# How can I solve for $x\,$? $:\;\;x-x_r=(x-x_1)e^{\large -(x-x_1)^2}$

I want to find $x$ for given values of $x_r$ and $x_1\,$ (domain $\mathbb{R}$):

$$x-x_r=(x-x_1)e^{\large -(x-x_1)^2}$$

Thanks

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I think you will have to content yourself with a numerical solution. –  Eckhard Jan 13 '13 at 16:06

You can rewrite the equation as ${{x-x_r}\over{x-x_1}}=e^{-(x-x_1)^2}$ and graph each side. The left is a hyperbola with a vertical asymptote at $x=x_1$ and a horizontal one at $y=1$. The right side is a bell shaped curve with max at $(x_1,1)$. Now decide based on $x_r>x_1$ or $x_r<x_1$ to see where the unique root is going to be. Next you my try to get some asymptotics of the answer. It all depends.
You will have an easier time if you change your variables. Let $x=x_r+y$ and $a=x_r-x_1$ then your equation becomes $y=(y+a)e^{-(y+a)^2}$. Now you have just one parameter to worry about namely $a$. –  Maesumi Jan 14 '13 at 5:33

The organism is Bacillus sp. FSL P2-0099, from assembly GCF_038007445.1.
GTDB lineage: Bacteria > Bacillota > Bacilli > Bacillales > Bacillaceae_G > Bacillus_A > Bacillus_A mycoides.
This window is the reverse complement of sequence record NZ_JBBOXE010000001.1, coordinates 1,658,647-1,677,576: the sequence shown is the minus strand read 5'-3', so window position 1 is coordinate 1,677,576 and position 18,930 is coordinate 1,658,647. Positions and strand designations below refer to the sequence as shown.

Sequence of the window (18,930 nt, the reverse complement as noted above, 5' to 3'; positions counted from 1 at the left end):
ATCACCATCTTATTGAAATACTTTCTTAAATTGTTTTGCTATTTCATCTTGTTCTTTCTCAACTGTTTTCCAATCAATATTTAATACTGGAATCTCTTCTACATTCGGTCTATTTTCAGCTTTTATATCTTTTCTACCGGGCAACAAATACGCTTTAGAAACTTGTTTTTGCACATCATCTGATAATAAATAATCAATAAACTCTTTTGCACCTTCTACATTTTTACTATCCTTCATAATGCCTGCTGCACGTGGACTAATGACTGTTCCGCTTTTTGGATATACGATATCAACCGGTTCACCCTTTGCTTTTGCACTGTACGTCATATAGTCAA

$y$ becomes an odd function of $a$ meaning if you change sign of $a$ then sign of $y$ will also change. So you can concentrate on positive $a$'s. Many software or online pages/apps solve this type of equation for you. In Maple you can use: for i from 0 by .1 to 4 do z := fsolve(x-(x+i)*exp(-(x+i)^2) = 0, x); print(i, z) end do; to get 0.1, 0.3821323792; 0.2, 0.4225239009; 0.3, 0.4284936468; 0.4, 0.4188046129; 0.5, 0.4002917456; 0.6, 0.3763617819; 0.7, 0.3490298472; 0.8, 0.3196340536; and so on. –  Maesumi Jan 14 '13 at 6:13
Yes that expansion does provide useful answer. For the first attempt I get $y\approx a^{1/3}$ which seems to agree with numerical answers for very small values of $a$. For example for $a=0.004$, $y=.1554124270$, while $a^{1/3}=.158$. –  Maesumi Jan 14 '13 at 13:29
For large values of $a$ you can get $y\approx a e^{-a^2}$. –  Maesumi Jan 14 '13 at 13:38